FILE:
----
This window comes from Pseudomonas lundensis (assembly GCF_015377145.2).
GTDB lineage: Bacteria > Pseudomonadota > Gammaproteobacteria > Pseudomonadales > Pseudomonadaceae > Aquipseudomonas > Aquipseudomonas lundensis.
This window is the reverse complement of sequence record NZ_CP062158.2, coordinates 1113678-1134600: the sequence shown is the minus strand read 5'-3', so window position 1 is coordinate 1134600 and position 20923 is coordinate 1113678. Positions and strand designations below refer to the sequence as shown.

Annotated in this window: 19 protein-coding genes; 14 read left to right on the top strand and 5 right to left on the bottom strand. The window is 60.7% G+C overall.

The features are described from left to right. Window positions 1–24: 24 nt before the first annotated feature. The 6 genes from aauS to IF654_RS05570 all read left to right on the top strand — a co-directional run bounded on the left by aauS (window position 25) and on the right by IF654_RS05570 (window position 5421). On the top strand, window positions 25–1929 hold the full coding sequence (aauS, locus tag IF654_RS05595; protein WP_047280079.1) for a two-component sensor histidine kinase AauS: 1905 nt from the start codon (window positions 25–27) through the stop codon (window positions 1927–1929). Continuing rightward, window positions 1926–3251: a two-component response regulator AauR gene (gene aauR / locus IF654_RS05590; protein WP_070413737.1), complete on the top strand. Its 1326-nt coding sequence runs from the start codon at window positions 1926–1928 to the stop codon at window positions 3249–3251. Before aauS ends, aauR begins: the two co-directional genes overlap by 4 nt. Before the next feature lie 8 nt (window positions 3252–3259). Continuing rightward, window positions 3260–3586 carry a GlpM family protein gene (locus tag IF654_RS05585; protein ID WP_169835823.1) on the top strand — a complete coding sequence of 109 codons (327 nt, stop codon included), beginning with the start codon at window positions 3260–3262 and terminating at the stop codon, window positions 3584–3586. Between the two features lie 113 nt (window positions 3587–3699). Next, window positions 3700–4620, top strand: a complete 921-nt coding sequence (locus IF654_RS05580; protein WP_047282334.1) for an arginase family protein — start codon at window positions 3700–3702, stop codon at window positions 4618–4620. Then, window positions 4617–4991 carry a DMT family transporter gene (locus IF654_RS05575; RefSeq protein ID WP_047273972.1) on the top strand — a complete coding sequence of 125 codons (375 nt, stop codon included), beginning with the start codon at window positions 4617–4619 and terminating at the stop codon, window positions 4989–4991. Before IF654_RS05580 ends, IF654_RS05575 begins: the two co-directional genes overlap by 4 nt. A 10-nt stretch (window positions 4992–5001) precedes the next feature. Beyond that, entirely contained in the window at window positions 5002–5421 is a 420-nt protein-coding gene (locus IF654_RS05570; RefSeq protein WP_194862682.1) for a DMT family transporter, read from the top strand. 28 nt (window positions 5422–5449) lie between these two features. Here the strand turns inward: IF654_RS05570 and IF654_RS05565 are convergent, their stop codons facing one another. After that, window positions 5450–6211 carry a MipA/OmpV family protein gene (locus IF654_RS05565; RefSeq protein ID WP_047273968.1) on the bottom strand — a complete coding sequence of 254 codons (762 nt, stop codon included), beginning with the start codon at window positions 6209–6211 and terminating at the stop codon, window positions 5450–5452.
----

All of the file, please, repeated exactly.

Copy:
This window comes from Pseudomonas lundensis (assembly GCF_015377145.2).
GTDB lineage: Bacteria > Pseudomonadota > Gammaproteobacteria > Pseudomonadales > Pseudomonadaceae > Aquipseudomonas > Aquipseudomonas lundensis.
This window is the reverse complement of sequence record NZ_CP062158.2, coordinates 1113678-1134600: the sequence shown is the minus strand read 5'-3', so window position 1 is coordinate 1134600 and position 20923 is coordinate 1113678. Positions and strand designations below refer to the sequence as shown.

Annotated in this window: 19 protein-coding genes; 14 read left to right on the top strand and 5 right to left on the bottom strand. The window is 60.7% G+C overall.

The features are described from left to right. Window positions 1–24: 24 nt before the first annotated feature. The 6 genes from aauS to IF654_RS05570 all read left to right on the top strand — a co-directional run bounded on the left by aauS (window position 25) and on the right by IF654_RS05570 (window position 5421). On the top strand, window positions 25–1929 hold the full coding sequence (aauS, locus tag IF654_RS05595; protein WP_047280079.1) for a two-component sensor histidine kinase AauS: 1905 nt from the start codon (window positions 25–27) through the stop codon (window positions 1927–1929). Continuing rightward, window positions 1926–3251: a two-component response regulator AauR gene (gene aauR / locus IF654_RS05590; protein WP_070413737.1), complete on the top strand. Its 1326-nt coding sequence runs from the start codon at window positions 1926–1928 to the stop codon at window positions 3249–3251. Before aauS ends, aauR begins: the two co-directional genes overlap by 4 nt. Before the next feature lie 8 nt (window positions 3252–3259). Continuing rightward, window positions 3260–3586 carry a GlpM family protein gene (locus tag IF654_RS05585; protein ID WP_169835823.1) on the top strand — a complete coding sequence of 109 codons (327 nt, stop codon included), beginning with the start codon at window positions 3260–3262 and terminating at the stop codon, window positions 3584–3586. Between the two features lie 113 nt (window positions 3587–3699). Next, window positions 3700–4620, top strand: a complete 921-nt coding sequence (locus IF654_RS05580; protein WP_047282334.1) for an arginase family protein — start codon at window positions 3700–3702, stop codon at window positions 4618–4620. Then, window positions 4617–4991 carry a DMT family transporter gene (locus IF654_RS05575; RefSeq protein ID WP_047273972.1) on the top strand — a complete coding sequence of 125 codons (375 nt, stop codon included), beginning with the start codon at window positions 4617–4619 and terminating at the stop codon, window positions 4989–4991. Before IF654_RS05580 ends, IF654_RS05575 begins: the two co-directional genes overlap by 4 nt. A 10-nt stretch (window positions 4992–5001) precedes the next feature. Beyond that, entirely contained in the window at window positions 5002–5421 is a 420-nt protein-coding gene (locus IF654_RS05570; RefSeq protein WP_194862682.1) for a DMT family transporter, read from the top strand. 28 nt (window positions 5422–5449) lie between these two features. Here the strand turns inward: IF654_RS05570 and IF654_RS05565 are convergent, their stop codons facing one another. After that, window positions 5450–6211 carry a MipA/OmpV family protein gene (locus IF654_RS05565; RefSeq protein ID WP_047273968.1) on the bottom strand — a complete coding sequence of 254 codons (762 nt, stop codon included), beginning with the start codon at window positions 6209–6211 and terminating at the stop codon, window positions 5450–5452.